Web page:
DevOps is all about increasing the feedback loop from idea to customer and back again. Tremendous gains have been achieved in automation and tools to drastically reduce the amount of manual labor involved in progressing down the release pipeline. But mission-critical applications in a highly competitive market cannot afford to go down. Complex applications, environments and infrastructure increase risk, which can cause failure.
The failure rate of production deployments is still too large. Studies show that the average cost of a production outage is roughly $5,000 per minute, while the average cost of a critical application failure per hour is $500,000 to $1 million.
Why so much failure? All too often we’re still seeing a lack of consistency across the release pipeline. Many times the provisioning and deployment processes are very different at the opposite ends of the pipeline. But by shifting left the operations concerns, you can achieve much more success in production.
Understanding How to Shift Left
The term “shift left” refers to a practice in software development in which teams focus on quality, work on problem prevention instead of detection, and begin testing earlier than ever before. The goal is to increase quality, shorten long test cycles and reduce the possibility of unpleasant surprises at the end of the development cycle—or, worse, in production.
Shifting left requires two key DevOps practices: continuous testing and continuous deployment. Continuous testing involves automating tests and running those tests as early and often as possible, along with service virtualization to mimic unavailable systems. Continuous deployment automates the provisioning and deployment of new builds, enabling continuous testing to happen quickly and efficiently.
The first and most obvious way to shift left operations is to work side by side with development in creating the deployment and testing processes. Failures observed in production often are not seen earlier in the life cycle. Many times these failures can be attributed directly to differences in deployment procedures. Development may create its own deployment procedures that are very different from those used by operations for production. Sometimes production procedures are much more manual and may even use different tooling. Operations and development need to take ownership in building standard deployment procedures. The deployment process is then practiced potentially hundreds of times in test environments before reaching production. You then have much more confidence that the production deployment will be successful.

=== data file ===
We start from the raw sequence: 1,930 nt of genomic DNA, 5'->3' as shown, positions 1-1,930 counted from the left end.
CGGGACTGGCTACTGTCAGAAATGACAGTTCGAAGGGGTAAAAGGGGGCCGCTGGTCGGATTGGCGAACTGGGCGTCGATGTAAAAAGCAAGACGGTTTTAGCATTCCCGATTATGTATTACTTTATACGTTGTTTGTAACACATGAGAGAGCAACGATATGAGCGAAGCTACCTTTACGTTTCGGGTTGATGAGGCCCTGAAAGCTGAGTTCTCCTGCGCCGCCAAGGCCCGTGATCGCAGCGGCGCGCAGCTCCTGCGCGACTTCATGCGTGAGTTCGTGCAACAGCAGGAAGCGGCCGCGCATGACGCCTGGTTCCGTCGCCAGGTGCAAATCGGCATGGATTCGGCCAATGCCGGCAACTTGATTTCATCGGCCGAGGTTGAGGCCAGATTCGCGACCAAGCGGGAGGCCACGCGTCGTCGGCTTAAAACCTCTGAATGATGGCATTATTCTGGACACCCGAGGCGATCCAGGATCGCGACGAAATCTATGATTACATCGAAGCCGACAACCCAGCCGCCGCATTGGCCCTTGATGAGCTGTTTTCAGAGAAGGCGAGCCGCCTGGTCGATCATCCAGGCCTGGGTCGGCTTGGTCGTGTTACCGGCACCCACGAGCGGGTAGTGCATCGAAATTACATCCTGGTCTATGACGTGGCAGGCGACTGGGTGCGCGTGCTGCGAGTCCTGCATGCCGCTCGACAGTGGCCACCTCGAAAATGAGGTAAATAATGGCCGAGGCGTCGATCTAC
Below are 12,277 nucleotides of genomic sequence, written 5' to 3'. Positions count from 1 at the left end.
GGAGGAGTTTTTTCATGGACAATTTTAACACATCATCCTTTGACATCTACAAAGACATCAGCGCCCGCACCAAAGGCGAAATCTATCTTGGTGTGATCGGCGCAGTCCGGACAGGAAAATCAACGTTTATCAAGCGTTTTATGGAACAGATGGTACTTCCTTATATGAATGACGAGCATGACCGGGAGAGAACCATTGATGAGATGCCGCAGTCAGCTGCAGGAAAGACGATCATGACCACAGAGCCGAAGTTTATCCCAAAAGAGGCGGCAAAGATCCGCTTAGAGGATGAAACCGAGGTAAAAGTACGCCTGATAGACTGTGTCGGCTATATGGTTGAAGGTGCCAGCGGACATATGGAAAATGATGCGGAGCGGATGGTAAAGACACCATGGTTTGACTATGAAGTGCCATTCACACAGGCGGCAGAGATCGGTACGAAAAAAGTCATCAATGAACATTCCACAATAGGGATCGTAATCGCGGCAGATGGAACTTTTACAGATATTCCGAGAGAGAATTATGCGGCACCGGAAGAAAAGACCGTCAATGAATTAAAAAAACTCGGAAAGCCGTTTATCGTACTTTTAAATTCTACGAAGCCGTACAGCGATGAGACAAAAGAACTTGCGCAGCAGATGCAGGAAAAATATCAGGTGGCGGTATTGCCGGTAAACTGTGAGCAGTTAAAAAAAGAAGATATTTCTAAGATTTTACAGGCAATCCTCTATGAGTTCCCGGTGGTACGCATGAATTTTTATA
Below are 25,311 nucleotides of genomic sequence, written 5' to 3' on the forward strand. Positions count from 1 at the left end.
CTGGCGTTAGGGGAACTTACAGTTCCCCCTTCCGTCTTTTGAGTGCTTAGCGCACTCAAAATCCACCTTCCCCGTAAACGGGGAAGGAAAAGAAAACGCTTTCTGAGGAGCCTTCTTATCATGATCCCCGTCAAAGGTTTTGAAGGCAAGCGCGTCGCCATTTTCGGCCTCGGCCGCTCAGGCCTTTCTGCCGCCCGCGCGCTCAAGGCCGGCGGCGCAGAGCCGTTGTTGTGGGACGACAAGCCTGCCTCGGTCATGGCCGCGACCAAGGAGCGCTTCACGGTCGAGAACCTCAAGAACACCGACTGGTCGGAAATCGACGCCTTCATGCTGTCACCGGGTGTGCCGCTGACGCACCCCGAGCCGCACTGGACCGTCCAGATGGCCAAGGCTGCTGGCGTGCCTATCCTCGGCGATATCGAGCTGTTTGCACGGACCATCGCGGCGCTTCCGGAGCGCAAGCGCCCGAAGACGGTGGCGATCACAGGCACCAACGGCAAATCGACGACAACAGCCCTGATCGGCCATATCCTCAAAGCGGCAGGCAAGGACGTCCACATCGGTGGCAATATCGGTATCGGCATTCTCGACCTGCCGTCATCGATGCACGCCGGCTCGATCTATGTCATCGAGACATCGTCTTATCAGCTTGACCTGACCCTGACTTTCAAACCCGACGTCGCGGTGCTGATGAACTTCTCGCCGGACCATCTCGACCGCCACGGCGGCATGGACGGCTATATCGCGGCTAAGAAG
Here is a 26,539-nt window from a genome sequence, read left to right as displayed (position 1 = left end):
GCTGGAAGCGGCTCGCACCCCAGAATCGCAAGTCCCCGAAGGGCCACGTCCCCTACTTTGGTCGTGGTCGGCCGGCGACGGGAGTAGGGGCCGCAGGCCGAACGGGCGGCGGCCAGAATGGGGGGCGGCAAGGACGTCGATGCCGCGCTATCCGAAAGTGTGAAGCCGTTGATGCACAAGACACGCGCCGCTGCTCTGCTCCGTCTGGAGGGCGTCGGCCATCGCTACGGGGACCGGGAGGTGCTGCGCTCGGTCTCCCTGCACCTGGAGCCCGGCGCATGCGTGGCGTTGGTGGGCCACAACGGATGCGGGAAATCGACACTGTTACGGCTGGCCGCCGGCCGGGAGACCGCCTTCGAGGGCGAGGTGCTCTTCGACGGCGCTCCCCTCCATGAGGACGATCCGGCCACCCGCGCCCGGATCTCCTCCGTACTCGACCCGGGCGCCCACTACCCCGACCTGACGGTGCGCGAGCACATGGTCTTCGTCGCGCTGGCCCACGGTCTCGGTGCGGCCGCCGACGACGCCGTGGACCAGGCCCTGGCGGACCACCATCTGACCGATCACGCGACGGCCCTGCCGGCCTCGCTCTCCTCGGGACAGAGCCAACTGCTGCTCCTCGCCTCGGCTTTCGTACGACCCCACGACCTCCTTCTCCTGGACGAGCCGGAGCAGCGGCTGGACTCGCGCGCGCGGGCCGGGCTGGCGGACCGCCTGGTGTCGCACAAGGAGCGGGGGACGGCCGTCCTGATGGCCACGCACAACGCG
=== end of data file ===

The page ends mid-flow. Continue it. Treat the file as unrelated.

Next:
Another way to reduce the failure rate is to make all environments in the pipeline look as much like production as possible. This is almost impossible using traditional provisioning processes. Production environments usually are much heavier and detailed than are needed by development. But by using cloud and pattern capabilities, you can get much closer.
The ability to use patterns to define consistent environments eliminates the failures that occur simply by configuration inconsistencies. This again requires operations and development to work together in creating the provisioning process so developers create their test environments the same way they are created in production. Using IBM UrbanCode as an example, this can be done by connecting UrbanCode Deploy to an automated self-service provisioning system such as OpenStack HEAT or IBM Cloud Orchestrator connected to OpenStack.
These standard patterns can be used to create environments for all stages of the pipeline. And by using cloud capabilities you can deprovision these environments as fast as you can create them. This also allows the enterprise to have confidence in their environment patterns. They are tested on a daily basis and, therefore, operations can feel confident that testing is done on production-like environments.
No one wants to experience production failures—and it is in everyone’s best interest to do all they can to prevent them. At the root of DevOps is the removal of those silos between development and operations. By applying these shift left operations principles you are well on your way to reducing your failure rate.
The ingredients to make shift left are real and available: automated testing and deployment tools, service virtualization technology, agile practices and cloud environments. The main obstacle that remains is the mindset of delivery organizations. Learn more from the newly updated Application Deployment and Release for Dummies ebook to find out more.
About the author / Dr. Darrell R. Schrag
Dr. Darrell R. Schrag (@devopsdrs) is an experienced software lifecycle consultant specializing in the IBM cloud solution, helping customers establish their cloud strategy across the enterprise. He’s focused on implementing continuous delivery of software applications through the delivery pipeline incorporating cloud and provisioning solutions. He’s experienced in helping clients transition to “born on the cloud” applications utilizing microservices to take advantage of a flexible and nimble cloud platform.